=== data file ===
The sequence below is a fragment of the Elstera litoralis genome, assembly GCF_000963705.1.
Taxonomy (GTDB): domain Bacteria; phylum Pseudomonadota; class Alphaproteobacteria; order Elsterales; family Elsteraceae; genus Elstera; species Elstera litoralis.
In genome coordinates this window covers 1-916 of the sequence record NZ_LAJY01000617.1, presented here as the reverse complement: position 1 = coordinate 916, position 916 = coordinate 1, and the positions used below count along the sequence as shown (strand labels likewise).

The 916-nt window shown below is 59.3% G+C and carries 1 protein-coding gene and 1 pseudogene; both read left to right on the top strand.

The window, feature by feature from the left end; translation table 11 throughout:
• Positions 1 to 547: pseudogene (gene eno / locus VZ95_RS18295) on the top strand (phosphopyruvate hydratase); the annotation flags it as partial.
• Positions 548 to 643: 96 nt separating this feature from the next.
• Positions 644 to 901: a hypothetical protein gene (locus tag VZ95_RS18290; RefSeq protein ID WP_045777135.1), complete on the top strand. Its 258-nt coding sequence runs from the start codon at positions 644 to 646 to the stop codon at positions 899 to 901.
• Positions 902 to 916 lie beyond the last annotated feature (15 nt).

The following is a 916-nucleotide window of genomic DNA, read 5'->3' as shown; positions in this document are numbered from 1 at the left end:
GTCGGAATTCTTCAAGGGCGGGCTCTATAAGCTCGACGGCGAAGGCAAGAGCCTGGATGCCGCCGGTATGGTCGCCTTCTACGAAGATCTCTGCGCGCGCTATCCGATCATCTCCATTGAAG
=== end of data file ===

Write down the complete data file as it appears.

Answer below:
The sequence below is a fragment of the Elstera litoralis genome, assembly GCF_000963705.1.
Taxonomy (GTDB): domain Bacteria; phylum Pseudomonadota; class Alphaproteobacteria; order Elsterales; family Elsteraceae; genus Elstera; species Elstera litoralis.
In genome coordinates this window covers 1-916 of the sequence record NZ_LAJY01000617.1, presented here as the reverse complement: position 1 = coordinate 916, position 916 = coordinate 1, and the positions used below count along the sequence as shown (strand labels likewise).

The 916-nt window shown below is 59.3% G+C and carries 1 protein-coding gene and 1 pseudogene; both read left to right on the top strand.

The window, feature by feature from the left end; translation table 11 throughout:
• Positions 1 to 547: pseudogene (gene eno / locus VZ95_RS18295) on the top strand (phosphopyruvate hydratase); the annotation flags it as partial.
• Positions 548 to 643: 96 nt separating this feature from the next.
• Positions 644 to 901: a hypothetical protein gene (locus tag VZ95_RS18290; RefSeq protein ID WP_045777135.1), complete on the top strand. Its 258-nt coding sequence runs from the start codon at positions 644 to 646 to the stop codon at positions 899 to 901.
• Positions 902 to 916 lie beyond the last annotated feature (15 nt).

The following is a 916-nucleotide window of genomic DNA, read 5'->3' as shown; positions in this document are numbered from 1 at the left end:
GTCGGAATTCTTCAAGGGCGGGCTCTATAAGCTCGACGGCGAAGGCAAGAGCCTGGATGCCGCCGGTATGGTCGCCTTCTACGAAGATCTCTGCGCGCGCTATCCGATCATCTCCATTGAAG